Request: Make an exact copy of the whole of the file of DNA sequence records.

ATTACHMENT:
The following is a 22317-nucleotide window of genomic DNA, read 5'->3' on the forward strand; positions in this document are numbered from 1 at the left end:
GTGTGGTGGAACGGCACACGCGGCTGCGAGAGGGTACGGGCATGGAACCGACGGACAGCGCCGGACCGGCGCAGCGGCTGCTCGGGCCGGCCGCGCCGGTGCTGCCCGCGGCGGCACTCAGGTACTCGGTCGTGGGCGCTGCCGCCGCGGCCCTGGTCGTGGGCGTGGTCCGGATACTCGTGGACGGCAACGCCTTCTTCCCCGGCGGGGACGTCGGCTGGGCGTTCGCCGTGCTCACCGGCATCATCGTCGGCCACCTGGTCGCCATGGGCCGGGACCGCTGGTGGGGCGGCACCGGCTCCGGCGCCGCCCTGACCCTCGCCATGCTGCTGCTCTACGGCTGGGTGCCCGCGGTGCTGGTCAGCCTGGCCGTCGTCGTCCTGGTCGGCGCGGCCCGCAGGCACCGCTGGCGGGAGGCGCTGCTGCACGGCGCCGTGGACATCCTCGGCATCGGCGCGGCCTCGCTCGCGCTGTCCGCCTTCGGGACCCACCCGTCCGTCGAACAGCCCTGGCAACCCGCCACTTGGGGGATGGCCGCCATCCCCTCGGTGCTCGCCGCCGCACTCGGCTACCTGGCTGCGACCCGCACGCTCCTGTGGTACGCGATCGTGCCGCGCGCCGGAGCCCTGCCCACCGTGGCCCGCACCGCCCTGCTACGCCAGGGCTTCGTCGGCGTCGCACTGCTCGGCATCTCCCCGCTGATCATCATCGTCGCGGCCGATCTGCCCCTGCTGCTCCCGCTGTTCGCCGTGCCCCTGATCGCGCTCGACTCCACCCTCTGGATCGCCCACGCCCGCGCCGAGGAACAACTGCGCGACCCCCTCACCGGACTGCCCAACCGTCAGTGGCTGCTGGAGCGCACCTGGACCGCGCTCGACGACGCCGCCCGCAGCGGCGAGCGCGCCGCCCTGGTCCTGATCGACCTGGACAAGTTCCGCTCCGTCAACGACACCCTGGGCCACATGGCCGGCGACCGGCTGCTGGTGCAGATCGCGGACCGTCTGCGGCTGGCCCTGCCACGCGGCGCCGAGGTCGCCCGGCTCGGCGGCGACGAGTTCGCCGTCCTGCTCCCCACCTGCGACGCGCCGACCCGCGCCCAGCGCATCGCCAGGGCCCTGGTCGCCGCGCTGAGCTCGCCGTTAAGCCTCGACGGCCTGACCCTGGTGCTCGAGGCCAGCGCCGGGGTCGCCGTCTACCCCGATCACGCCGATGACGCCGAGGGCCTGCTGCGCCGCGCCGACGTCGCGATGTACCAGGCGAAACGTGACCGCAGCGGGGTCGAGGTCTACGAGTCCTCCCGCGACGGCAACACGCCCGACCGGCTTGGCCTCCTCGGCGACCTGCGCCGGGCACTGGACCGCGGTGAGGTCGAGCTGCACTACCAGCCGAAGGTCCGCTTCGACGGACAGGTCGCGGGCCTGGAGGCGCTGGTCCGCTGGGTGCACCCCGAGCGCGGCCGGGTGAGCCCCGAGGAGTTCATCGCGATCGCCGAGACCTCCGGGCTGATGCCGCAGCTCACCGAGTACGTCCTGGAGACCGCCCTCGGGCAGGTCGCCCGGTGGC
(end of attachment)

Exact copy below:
The following is a 22317-nucleotide window of genomic DNA, read 5'->3' on the forward strand; positions in this document are numbered from 1 at the left end:
GTGTGGTGGAACGGCACACGCGGCTGCGAGAGGGTACGGGCATGGAACCGACGGACAGCGCCGGACCGGCGCAGCGGCTGCTCGGGCCGGCCGCGCCGGTGCTGCCCGCGGCGGCACTCAGGTACTCGGTCGTGGGCGCTGCCGCCGCGGCCCTGGTCGTGGGCGTGGTCCGGATACTCGTGGACGGCAACGCCTTCTTCCCCGGCGGGGACGTCGGCTGGGCGTTCGCCGTGCTCACCGGCATCATCGTCGGCCACCTGGTCGCCATGGGCCGGGACCGCTGGTGGGGCGGCACCGGCTCCGGCGCCGCCCTGACCCTCGCCATGCTGCTGCTCTACGGCTGGGTGCCCGCGGTGCTGGTCAGCCTGGCCGTCGTCGTCCTGGTCGGCGCGGCCCGCAGGCACCGCTGGCGGGAGGCGCTGCTGCACGGCGCCGTGGACATCCTCGGCATCGGCGCGGCCTCGCTCGCGCTGTCCGCCTTCGGGACCCACCCGTCCGTCGAACAGCCCTGGCAACCCGCCACTTGGGGGATGGCCGCCATCCCCTCGGTGCTCGCCGCCGCACTCGGCTACCTGGCTGCGACCCGCACGCTCCTGTGGTACGCGATCGTGCCGCGCGCCGGAGCCCTGCCCACCGTGGCCCGCACCGCCCTGCTACGCCAGGGCTTCGTCGGCGTCGCACTGCTCGGCATCTCCCCGCTGATCATCATCGTCGCGGCCGATCTGCCCCTGCTGCTCCCGCTGTTCGCCGTGCCCCTGATCGCGCTCGACTCCACCCTCTGGATCGCCCACGCCCGCGCCGAGGAACAACTGCGCGACCCCCTCACCGGACTGCCCAACCGTCAGTGGCTGCTGGAGCGCACCTGGACCGCGCTCGACGACGCCGCCCGCAGCGGCGAGCGCGCCGCCCTGGTCCTGATCGACCTGGACAAGTTCCGCTCCGTCAACGACACCCTGGGCCACATGGCCGGCGACCGGCTGCTGGTGCAGATCGCGGACCGTCTGCGGCTGGCCCTGCCACGCGGCGCCGAGGTCGCCCGGCTCGGCGGCGACGAGTTCGCCGTCCTGCTCCCCACCTGCGACGCGCCGACCCGCGCCCAGCGCATCGCCAGGGCCCTGGTCGCCGCGCTGAGCTCGCCGTTAAGCCTCGACGGCCTGACCCTGGTGCTCGAGGCCAGCGCCGGGGTCGCCGTCTACCCCGATCACGCCGATGACGCCGAGGGCCTGCTGCGCCGCGCCGACGTCGCGATGTACCAGGCGAAACGTGACCGCAGCGGGGTCGAGGTCTACGAGTCCTCCCGCGACGGCAACACGCCCGACCGGCTTGGCCTCCTCGGCGACCTGCGCCGGGCACTGGACCGCGGTGAGGTCGAGCTGCACTACCAGCCGAAGGTCCGCTTCGACGGACAGGTCGCGGGCCTGGAGGCGCTGGTCCGCTGGGTGCACCCCGAGCGCGGCCGGGTGAGCCCCGAGGAGTTCATCGCGATCGCCGAGACCTCCGGGCTGATGCCGCAGCTCACCGAGTACGTCCTGGAGACCGCCCTCGGGCAGGTCGCCCGGTGGC